Iraqi Army forces may be able to take over the more volatile regions of their country by the end of this year, as long as they have the equipment and logistical support they need, the top U.S. military commander said Monday.

Marine Gen. Peter Pace, chairman of the Joint Chiefs of Staff, said that by year's end the Iraqi army will have recruited all of the units it needs, and the U.S. will have trained "a vast majority of their Army."

"Right now the Iraqis have [control] over half of Baghdad, and Baghdad is a pretty tough neighborhood, so they're certainly capable, regardless of the area, of being in control," Pace said in an interview on a military aircraft en route to Pakistan. "It will be just a matter of time to see what makes sense."

Pace's comments expanded on assertions made late last week by Army Lt. Gen. Peter Chiarelli, the second-ranking U.S. commander in Iraq, who said the goal is to have Iraqi security forces in control of 75 percent of the country's territory by the end of the summer.

Asked if that territory included the Anbar region and the Sunni Triangle, where much of the recent sectarian violence has been centered, Pace said that is a possibility.

He said the training of the Iraqi forces is going well, and "they will have sufficient numbers of troops to do that and then, like anything, for both coalition forces and Iraqi forces it will depend on how much of the anti-Iraqi activity is going on in any particular area."

Any significant U.S. withdrawal from Iraq depends on the ability of the Iraqi army to take control. The recent sectarian violence has raised questions about the fragile country's ability to form a unified government and stand on its own.

Pace's comments came as Iraqi and U.S. forces continued a sweep in the desert northeast of Samarra, trying to locate weapons caches and flush out insurgents.

The U.S. has about 133,000 troops in Iraq, and military officials have said they are still on track to reduce the U.S. presence there, as long as efforts to form a unified government continue.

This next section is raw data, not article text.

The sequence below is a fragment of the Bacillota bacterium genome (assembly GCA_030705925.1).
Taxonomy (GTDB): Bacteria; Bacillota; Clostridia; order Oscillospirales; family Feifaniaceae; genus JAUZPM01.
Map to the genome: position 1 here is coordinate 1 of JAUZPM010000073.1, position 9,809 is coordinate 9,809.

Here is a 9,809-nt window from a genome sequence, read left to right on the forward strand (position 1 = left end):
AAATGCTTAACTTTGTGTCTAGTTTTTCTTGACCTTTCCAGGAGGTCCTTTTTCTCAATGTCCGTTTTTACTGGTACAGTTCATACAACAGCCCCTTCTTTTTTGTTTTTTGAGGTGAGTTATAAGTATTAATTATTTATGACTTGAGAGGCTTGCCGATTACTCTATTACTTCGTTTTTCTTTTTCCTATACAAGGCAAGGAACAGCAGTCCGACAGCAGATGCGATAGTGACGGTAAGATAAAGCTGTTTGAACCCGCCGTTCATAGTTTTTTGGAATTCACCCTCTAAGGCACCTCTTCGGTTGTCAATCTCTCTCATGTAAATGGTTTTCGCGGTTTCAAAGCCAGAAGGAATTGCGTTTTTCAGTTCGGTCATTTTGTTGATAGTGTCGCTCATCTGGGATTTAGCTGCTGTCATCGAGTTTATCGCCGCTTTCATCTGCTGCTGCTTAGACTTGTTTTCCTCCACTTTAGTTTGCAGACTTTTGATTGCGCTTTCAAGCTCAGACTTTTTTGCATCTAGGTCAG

Pace, Defense Secretary Donald H. Rumsfeld and others insist that the ongoing violence between religious groups in Iraq has not yet plunged the country into a civil war.

But the third anniversary of the U.S. invasion of Iraq is also marked by some of the lowest popularity numbers for President Bush, and a growing impatience with the war among Americans who increasingly say in polls that the administration's war policies are failing.

The administration also is under pressure from members of Congress, who have complained in recent weeks that they have yet to see the Pentagon's promised year of transition during 2006 in Iraq.

Pace arrived in Islamabad Monday and met with senior Pakistani defense officials, including his counterpart Gen. Ehsan Ul Haq, at the Pakistan Joint Staff Headquarters. He was greeted with full military honors, including a short parade of Pakistani service members and a band.

During the meeting the leaders talked about problems with terrorists along the border with Afghanistan, according to a senior U.S. defense official, who requested anonymity because the meeting was private. The Pakistanis said they are strongly committed to being effective partners with the U.S. in the war on terror, the U.S. official said.

Pace will also meet with U.S. military officials who are preparing to pull out the last 260 American troops who have been in Pakistan as part of the earthquake relief effort.

Parts of the country were devastated by a 7.6 magnitude earthquake last October that killed more than 80,000 people. All remaining U.S. military are expected to be out of Pakistan by the end of the month or early April.

At its peak, the U.S. had 1,200 personnel here, including hospital units, mobile construction battalions and other transport and relief units. Humanitarian flights delivered more than 20 million pounds of food, medical equipment and other supplies.

The disaster left about 3 million people homeless in the mountainous region.